“No funding will go to Iran,” they stressed. “Only humanitarian transactions, including food, medicine, agriculture, paid to third-party sellers on a transaction-by-transaction basis.”

Sources told the BBC that the money was not part of Iranian assets frozen by the sanctions. The money in South Korea, revenue from Iranian oil sales, was available to Tehran for bilateral, unsanctioned aid, but was not spent for a variety of reasons, including difficulties with currency conversion.

Top US Republicans denounced the deal as a ransom payment and sanctions relief. The Republican chairman of the House Foreign Affairs Committee, Michael McCaul, blasted the US government for transferring funds to the “world’s number one state sponsor of terrorism.”

Who are the American prisoners?

  • Morad Tahbaz: Arrested in 2018 with eight other Iranian environmental defenders. They used cameras to track wild Asian cheetahs, a critically endangered species, but were accused of espionage. Charges dismissed but sentenced to 10 years in prison
  • Siamak Namazi: A Dubai-based oil executive was arrested in 2015. His elderly father, Baquer, was arrested the following year, after Iranian authorities allowed him to visit his son. Both were sentenced to 10 years in prison for “cooperation with a foreign enemy,” which they denied. Iran let Baquer leave for medical treatment in 2022
  • Emad Shargi: Detained in 2018 while working for an Iranian venture capital fund. Released on bail, then informed that he had been cleared of espionage charges. Informed by a court in 2020 that he had been convicted in absentia and sentenced to 10 years in prison. Released before an appeal and reportedly detained in 2021 while attempting to illegally cross Iran’s western border
  • The other two wish to remain anonymous

The enormous relief of knowing that some prisoners are finally returning home is tempered by the knowledge that others could be seized in the future. There are still other dual nationals behind bars in Tehran.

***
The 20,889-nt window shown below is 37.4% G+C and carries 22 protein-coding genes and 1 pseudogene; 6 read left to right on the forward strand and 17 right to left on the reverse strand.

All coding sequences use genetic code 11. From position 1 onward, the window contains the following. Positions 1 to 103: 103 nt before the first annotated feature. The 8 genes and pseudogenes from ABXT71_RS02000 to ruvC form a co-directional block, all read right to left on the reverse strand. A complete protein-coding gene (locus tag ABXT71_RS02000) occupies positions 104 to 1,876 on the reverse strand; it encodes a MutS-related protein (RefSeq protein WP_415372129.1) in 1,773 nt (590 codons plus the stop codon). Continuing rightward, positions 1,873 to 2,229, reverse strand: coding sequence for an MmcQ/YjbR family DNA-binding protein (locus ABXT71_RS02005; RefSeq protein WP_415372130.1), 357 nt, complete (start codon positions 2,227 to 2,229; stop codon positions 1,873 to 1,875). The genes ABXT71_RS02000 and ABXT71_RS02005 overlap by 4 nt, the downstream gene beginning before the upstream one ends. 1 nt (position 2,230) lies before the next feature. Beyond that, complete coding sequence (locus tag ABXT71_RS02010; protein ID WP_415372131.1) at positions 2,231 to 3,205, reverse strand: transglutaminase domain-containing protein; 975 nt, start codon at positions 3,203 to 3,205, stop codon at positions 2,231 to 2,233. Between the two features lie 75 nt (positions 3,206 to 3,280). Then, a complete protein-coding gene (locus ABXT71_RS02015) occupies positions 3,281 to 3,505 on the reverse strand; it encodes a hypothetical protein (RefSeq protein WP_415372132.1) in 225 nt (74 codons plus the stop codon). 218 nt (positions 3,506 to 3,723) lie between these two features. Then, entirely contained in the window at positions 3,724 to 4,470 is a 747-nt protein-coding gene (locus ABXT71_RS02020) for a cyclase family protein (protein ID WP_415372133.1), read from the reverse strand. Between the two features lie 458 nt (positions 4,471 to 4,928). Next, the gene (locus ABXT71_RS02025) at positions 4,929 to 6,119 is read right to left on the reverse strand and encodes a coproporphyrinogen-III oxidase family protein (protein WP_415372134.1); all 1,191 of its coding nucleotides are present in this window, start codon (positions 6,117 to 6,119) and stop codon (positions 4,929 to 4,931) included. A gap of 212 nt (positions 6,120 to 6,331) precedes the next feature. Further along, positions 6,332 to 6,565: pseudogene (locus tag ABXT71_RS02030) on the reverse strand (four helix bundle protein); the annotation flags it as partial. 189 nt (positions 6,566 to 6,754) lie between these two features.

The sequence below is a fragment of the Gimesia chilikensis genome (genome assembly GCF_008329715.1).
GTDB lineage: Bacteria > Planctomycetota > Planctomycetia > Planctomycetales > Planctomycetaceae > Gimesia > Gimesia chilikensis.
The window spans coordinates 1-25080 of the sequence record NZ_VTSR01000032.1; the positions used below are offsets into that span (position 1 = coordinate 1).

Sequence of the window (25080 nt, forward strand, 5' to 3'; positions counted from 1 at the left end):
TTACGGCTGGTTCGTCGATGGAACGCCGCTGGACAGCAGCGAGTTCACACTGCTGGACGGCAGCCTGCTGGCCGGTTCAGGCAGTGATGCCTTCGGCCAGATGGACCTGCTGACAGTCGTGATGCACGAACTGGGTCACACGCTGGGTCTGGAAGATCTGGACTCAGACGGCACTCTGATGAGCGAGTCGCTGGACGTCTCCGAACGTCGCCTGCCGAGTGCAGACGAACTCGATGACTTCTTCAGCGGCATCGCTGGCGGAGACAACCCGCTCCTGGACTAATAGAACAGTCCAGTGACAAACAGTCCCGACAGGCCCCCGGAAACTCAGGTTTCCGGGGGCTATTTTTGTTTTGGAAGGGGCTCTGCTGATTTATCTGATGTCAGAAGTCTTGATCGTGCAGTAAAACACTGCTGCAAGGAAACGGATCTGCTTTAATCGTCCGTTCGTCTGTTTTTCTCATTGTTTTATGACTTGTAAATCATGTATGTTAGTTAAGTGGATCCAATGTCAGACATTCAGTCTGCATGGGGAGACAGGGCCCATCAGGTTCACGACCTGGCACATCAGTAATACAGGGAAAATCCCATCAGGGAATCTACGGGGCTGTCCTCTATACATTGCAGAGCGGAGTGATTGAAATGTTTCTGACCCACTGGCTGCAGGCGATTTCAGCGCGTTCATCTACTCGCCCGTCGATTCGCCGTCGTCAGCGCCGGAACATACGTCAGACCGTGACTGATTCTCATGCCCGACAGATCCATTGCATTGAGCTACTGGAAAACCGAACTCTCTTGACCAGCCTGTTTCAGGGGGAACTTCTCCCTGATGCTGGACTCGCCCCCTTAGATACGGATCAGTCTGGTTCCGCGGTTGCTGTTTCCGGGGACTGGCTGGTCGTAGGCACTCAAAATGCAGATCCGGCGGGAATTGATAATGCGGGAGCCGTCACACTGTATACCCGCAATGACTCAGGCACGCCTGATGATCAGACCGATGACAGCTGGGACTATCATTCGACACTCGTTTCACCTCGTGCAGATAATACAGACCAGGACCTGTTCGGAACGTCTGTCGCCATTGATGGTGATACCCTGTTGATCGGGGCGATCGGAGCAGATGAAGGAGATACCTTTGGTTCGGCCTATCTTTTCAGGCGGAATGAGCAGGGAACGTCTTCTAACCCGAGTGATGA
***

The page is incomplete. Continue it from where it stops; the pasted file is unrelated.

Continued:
“The Iranian government has become a hostage-taking government,” said Sanam Vakil, director of the Middle East and North Africa program at Chatham House, a London-based think tank. “They are using people as pawns, and that is part of their leverage against the West.”

Qatar hopes this rare cooperation will help catalyze progress on other long-standing disputes. This includes the 2015 nuclear deal, which many consider dead due to then-US President Donald Trump’s decision to withdraw from it five years ago.


Four of the five Americans were transferred from Tehran’s Evin prison to house arrest in August.

He said Iran would continue to maintain a strategic enmity with the United States as long as Supreme Leader Ayatollah Ali Khamenei remained in power.

President Biden has long been urged to bring Americans home.

Earlier this year, Siamak Namazi wrote to him from an Iranian prison. Mr. Namazi, who the United States says was unjustly detained, described himself as having the “unenviable title of the longest-held Iranian-American hostage in history.”

Morad Tahbaz and his family also felt angry and abandoned after receiving assurances from the British government that he would return to Britain last year with two other arbitrarily detained Anglo-Iranians, Nazanin Zaghari-Ratcliffe and Anoosheh Ashoori .